Filmmaking all about business today: Jaya
Jaya says people in her era, and even before, were guided by a true passion for cinema to tell the stories that were essential.
"I think people at that time, writers, thinkers, artistes of different kinds, musicians, or anybody who had some kind of sensitivity in them, made cinema that they thought should be made.
"Of course, it had to talk about the time they were living <g data-gr-id="66">in,</g> or had lived with. Unfortunately, or fortunately, they didn't talk about what is going to happen to <g data-gr-id="63">cinema</g> (in the future)," she said.
According to the actress, their strive for creativity resulted in good cinema, unlike the filmmakers of today, who chase money.
"Most importantly they were all creative people and not businessmen. I think that is why they could make the kind of cinema they did at that time which is relevant even today."
She was speaking at a special panel discussion on the cinema of iconic filmmaker Bimal Roy, at the 18th <g data-gr-id="53">Jio</g> MAMI Mumbai Film Festival with Star, last evening.
The "Kabhi Khushi Kabhie Gham" actress said filmmaking today has undergone a huge change, with no space for subtlety or even shame.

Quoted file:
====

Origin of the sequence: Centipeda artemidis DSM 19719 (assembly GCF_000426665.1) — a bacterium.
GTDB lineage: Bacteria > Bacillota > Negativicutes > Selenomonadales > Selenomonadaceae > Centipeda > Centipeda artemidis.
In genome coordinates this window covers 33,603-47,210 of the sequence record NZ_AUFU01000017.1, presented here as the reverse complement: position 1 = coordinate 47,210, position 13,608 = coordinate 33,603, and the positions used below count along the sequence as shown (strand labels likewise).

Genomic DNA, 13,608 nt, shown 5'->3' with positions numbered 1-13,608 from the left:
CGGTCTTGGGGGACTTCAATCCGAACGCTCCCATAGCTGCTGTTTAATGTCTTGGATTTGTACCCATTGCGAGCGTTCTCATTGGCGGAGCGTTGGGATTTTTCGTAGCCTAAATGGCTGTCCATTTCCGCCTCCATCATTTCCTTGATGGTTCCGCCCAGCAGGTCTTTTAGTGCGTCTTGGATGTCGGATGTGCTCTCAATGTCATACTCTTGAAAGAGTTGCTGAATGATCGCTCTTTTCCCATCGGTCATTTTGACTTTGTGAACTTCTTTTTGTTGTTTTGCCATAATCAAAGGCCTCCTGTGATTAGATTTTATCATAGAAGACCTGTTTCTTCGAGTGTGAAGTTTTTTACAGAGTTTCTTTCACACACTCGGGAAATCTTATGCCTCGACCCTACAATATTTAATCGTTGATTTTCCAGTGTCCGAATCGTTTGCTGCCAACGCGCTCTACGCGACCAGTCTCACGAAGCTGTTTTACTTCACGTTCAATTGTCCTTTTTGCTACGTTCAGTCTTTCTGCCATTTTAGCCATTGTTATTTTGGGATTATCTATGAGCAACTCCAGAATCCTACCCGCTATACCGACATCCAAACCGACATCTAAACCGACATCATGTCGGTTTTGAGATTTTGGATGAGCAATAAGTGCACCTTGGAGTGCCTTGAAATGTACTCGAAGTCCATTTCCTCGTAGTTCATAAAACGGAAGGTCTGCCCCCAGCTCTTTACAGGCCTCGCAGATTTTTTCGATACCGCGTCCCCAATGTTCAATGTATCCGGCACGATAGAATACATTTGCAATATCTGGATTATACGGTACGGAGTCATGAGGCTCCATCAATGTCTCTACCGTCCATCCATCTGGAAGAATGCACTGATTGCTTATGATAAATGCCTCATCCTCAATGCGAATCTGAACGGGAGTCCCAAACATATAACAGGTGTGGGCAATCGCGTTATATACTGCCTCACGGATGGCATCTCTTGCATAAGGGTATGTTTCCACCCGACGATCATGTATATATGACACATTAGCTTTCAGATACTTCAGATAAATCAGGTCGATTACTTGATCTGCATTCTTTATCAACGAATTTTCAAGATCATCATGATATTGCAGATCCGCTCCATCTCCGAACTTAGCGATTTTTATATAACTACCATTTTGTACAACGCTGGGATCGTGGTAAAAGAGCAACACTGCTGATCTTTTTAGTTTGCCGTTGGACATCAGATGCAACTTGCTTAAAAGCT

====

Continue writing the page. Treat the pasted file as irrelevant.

"Unfortunately, the demand from a filmmaker is very different today than it was at that time. Filmmakers at that time didn't do business, they created art. Today it is business, all about numbers. Everything is thrown at your face.
"People have forgotten subtlety, open display of affection is considered smart. All that definition has changed. Aur <g data-gr-id="72">sharam</g> <g data-gr-id="74">naam</g> ki <g data-gr-id="76">toh</g> koi cheez he Nahi hai."
Jaya also pointed out that Bollywood films have increasingly started to ape west and do not look Indian anymore.
"How many characters today in our cinema, whether <g data-gr-id="58">men,</g> or women, represent our country? They could be from anywhere in the world. They don't look Indian.
"If you see an English film, the way they speak, their mannerism, everything is so different from the American culture. But in our movies, I mean... I miss that (old era)."
The actress was, however, all praise for movies like "Aligarh" and "Masaan", which she said narrated true stories of India.
Jaya said if directors focus more on the content, their films will be recognised.
"The most important thing is, what a filmmaker wants. Does he want to tell a <g data-gr-id="71">story,</g> or exhibit stars? The minute you start overloading your film with big names so that you get <g data-gr-id="75">good</g> opening, then it is a problem.
"But, if a filmmaker wants to tell a story, and decides to take actors, even who are not known, within a certain budget, it will get the recognition, the results.